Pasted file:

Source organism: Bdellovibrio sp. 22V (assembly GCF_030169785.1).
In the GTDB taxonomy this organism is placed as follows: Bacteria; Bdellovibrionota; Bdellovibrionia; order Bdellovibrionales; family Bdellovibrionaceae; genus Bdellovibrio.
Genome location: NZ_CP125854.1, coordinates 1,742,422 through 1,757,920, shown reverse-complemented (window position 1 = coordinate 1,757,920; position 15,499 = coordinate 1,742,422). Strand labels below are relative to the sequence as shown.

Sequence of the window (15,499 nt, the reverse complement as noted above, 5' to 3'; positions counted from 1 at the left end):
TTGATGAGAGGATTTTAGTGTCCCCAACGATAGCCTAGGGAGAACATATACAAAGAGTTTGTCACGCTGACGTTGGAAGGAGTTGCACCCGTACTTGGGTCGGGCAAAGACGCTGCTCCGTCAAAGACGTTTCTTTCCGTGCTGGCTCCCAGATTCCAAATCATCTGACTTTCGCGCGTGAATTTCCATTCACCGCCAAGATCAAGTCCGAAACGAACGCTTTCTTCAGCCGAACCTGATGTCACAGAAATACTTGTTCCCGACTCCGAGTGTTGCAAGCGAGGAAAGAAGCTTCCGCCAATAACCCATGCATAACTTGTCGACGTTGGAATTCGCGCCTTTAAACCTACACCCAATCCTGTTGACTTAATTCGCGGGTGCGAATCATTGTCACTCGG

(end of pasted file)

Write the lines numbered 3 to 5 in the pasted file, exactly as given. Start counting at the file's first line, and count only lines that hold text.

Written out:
Genome location: NZ_CP125854.1, coordinates 1,742,422 through 1,757,920, shown reverse-complemented (window position 1 = coordinate 1,757,920; position 15,499 = coordinate 1,742,422). Strand labels below are relative to the sequence as shown.

Sequence of the window (15,499 nt, the reverse complement as noted above, 5' to 3'; positions counted from 1 at the left end):
TTGATGAGAGGATTTTAGTGTCCCCAACGATAGCCTAGGGAGAACATATACAAAGAGTTTGTCACGCTGACGTTGGAAGGAGTTGCACCCGTACTTGGGTCGGGCAAAGACGCTGCTCCGTCAAAGACGTTTCTTTCCGTGCTGGCTCCCAGATTCCAAATCATCTGACTTTCGCGCGTGAATTTCCATTCACCGCCAAGATCAAGTCCGAAACGAACGCTTTCTTCAGCCGAACCTGATGTCACAGAAATACTTGTTCCCGACTCCGAGTGTTGCAAGCGAGGAAAGAAGCTTCCGCCAATAACCCATGCATAACTTGTCGACGTTGGAATTCGCGCCTTTAAACCTACACCCAATCCTGTTGACTTAATTCGCGGGTGCGAATCATTGTCACTCGG